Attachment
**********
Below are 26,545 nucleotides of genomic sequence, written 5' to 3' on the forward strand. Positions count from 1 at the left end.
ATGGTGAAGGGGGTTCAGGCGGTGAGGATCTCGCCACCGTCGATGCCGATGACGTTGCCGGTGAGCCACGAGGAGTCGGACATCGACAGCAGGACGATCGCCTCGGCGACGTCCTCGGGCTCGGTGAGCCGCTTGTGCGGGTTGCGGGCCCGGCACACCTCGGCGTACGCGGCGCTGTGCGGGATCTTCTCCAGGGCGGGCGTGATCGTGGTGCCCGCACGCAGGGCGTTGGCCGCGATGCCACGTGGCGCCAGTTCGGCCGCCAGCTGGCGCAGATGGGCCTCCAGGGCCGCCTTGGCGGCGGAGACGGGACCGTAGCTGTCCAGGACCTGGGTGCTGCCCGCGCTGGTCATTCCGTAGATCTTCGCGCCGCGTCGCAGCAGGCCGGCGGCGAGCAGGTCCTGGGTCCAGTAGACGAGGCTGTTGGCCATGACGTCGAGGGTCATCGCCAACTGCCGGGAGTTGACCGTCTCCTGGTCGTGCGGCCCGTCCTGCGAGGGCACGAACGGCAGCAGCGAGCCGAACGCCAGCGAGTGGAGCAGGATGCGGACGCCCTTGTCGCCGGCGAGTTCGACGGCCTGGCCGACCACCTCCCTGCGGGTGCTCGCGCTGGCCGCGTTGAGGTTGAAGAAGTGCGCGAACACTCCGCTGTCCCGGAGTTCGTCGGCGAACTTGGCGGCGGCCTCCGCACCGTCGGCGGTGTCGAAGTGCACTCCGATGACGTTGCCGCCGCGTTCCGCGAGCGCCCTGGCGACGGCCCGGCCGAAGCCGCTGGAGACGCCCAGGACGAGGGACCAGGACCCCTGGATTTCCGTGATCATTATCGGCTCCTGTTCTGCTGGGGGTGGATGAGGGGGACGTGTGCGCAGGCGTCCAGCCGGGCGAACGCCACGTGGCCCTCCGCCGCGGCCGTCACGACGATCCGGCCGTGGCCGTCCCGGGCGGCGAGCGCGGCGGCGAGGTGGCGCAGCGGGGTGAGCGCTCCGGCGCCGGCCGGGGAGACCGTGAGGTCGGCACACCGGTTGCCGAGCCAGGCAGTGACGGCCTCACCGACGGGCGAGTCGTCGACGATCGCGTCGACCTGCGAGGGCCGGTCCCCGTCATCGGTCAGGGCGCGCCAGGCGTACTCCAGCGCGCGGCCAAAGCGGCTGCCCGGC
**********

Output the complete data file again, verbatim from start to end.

Below are 26,545 nucleotides of genomic sequence, written 5' to 3' on the forward strand. Positions count from 1 at the left end.
ATGGTGAAGGGGGTTCAGGCGGTGAGGATCTCGCCACCGTCGATGCCGATGACGTTGCCGGTGAGCCACGAGGAGTCGGACATCGACAGCAGGACGATCGCCTCGGCGACGTCCTCGGGCTCGGTGAGCCGCTTGTGCGGGTTGCGGGCCCGGCACACCTCGGCGTACGCGGCGCTGTGCGGGATCTTCTCCAGGGCGGGCGTGATCGTGGTGCCCGCACGCAGGGCGTTGGCCGCGATGCCACGTGGCGCCAGTTCGGCCGCCAGCTGGCGCAGATGGGCCTCCAGGGCCGCCTTGGCGGCGGAGACGGGACCGTAGCTGTCCAGGACCTGGGTGCTGCCCGCGCTGGTCATTCCGTAGATCTTCGCGCCGCGTCGCAGCAGGCCGGCGGCGAGCAGGTCCTGGGTCCAGTAGACGAGGCTGTTGGCCATGACGTCGAGGGTCATCGCCAACTGCCGGGAGTTGACCGTCTCCTGGTCGTGCGGCCCGTCCTGCGAGGGCACGAACGGCAGCAGCGAGCCGAACGCCAGCGAGTGGAGCAGGATGCGGACGCCCTTGTCGCCGGCGAGTTCGACGGCCTGGCCGACCACCTCCCTGCGGGTGCTCGCGCTGGCCGCGTTGAGGTTGAAGAAGTGCGCGAACACTCCGCTGTCCCGGAGTTCGTCGGCGAACTTGGCGGCGGCCTCCGCACCGTCGGCGGTGTCGAAGTGCACTCCGATGACGTTGCCGCCGCGTTCCGCGAGCGCCCTGGCGACGGCCCGGCCGAAGCCGCTGGAGACGCCCAGGACGAGGGACCAGGACCCCTGGATTTCCGTGATCATTATCGGCTCCTGTTCTGCTGGGGGTGGATGAGGGGGACGTGTGCGCAGGCGTCCAGCCGGGCGAACGCCACGTGGCCCTCCGCCGCGGCCGTCACGACGATCCGGCCGTGGCCGTCCCGGGCGGCGAGCGCGGCGGCGAGGTGGCGCAGCGGGGTGAGCGCTCCGGCGCCGGCCGGGGAGACCGTGAGGTCGGCACACCGGTTGCCGAGCCAGGCAGTGACGGCCTCACCGACGGGCGAGTCGTCGACGATCGCGTCGACCTGCGAGGGCCGGTCCCCGTCATCGGTCAGGGCGCGCCAGGCGTACTCCAGCGCGCGGCCAAAGCGGCTGCCCGGC